Gov. lead attorney Ed Dowd hoping judge throws out case, accuses prosecutor of gross misconduct, hiding evidence.

Kevin Killeen/KMOX

Greitens' Attorneys Accuse Prosecution of Gross Misconduct, Hiding Evidence

The judge could rule later today whether he will throw out the invasion of privacy case against Greitens.

April 12, 2018 - 12:28 pm
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ST. LOUIS (KMOX) - Missouri Gov. Eric Greitens' attorneys accuse the prosecution of gross misconduct and hiding evidence, and have asked that the case against the governor be dismissed. 

The judge could rule later today whether he will throw out the invasion of privacy case against Gov. Greitens.

Greitens' lawyers accused Circuit Attorney Kim Gardner today of intentionally hiding notes and a videotape, which were turned over at the last minute Wednesday night.

They say that if it were turned over earlier, it would have shown the governor's former lover was consenting to the affair from the start.

They also accused the prosecutor's hired investigator of lying under oath about whether he took notes. They wanted to see all the evidence before the Missouri House released its report.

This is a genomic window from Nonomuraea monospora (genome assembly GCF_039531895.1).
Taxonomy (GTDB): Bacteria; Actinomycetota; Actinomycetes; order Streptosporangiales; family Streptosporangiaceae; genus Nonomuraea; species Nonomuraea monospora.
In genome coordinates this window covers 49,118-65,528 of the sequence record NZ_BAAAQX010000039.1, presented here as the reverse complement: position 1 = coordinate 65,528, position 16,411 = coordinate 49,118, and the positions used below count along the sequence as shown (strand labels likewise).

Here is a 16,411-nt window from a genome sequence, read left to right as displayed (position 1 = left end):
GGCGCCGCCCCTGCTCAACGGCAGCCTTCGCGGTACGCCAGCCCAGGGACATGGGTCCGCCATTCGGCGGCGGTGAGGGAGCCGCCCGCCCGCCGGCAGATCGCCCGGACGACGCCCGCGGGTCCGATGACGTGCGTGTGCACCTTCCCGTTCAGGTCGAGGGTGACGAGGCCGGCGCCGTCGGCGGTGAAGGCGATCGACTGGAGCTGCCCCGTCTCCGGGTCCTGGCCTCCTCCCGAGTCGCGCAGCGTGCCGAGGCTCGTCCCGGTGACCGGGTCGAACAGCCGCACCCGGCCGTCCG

Greitens' lawyers say the impact of all this is it would have showed inconsistencies in the testimony that was released by the Missouri House Wednesday night -- consistencies from the former lover.

They say she's not credible, and that she's told different stories about whether the affair was consensual or not.
 

Meanwhile, Circuit Attorney Kim Gardner's office says accusations of perjury are unfounded. The prosecutor's office says it wasn't aware of any notes the investigator, William Tisaby, took while interviewing the woman with whom the governor had an affair. The interview was recorded, though Gardner initially told the court it wasn't due to a malfunction. The prosecutor says she viewed it for the first time Tuesday and realized Tisaby's deposition testimony was wrong, as he claimed he didn't take notes -- but the video shows he did. Gardner says the notes are now new evidence, as such her office had 48 hours to make them available to the defense -- which she did.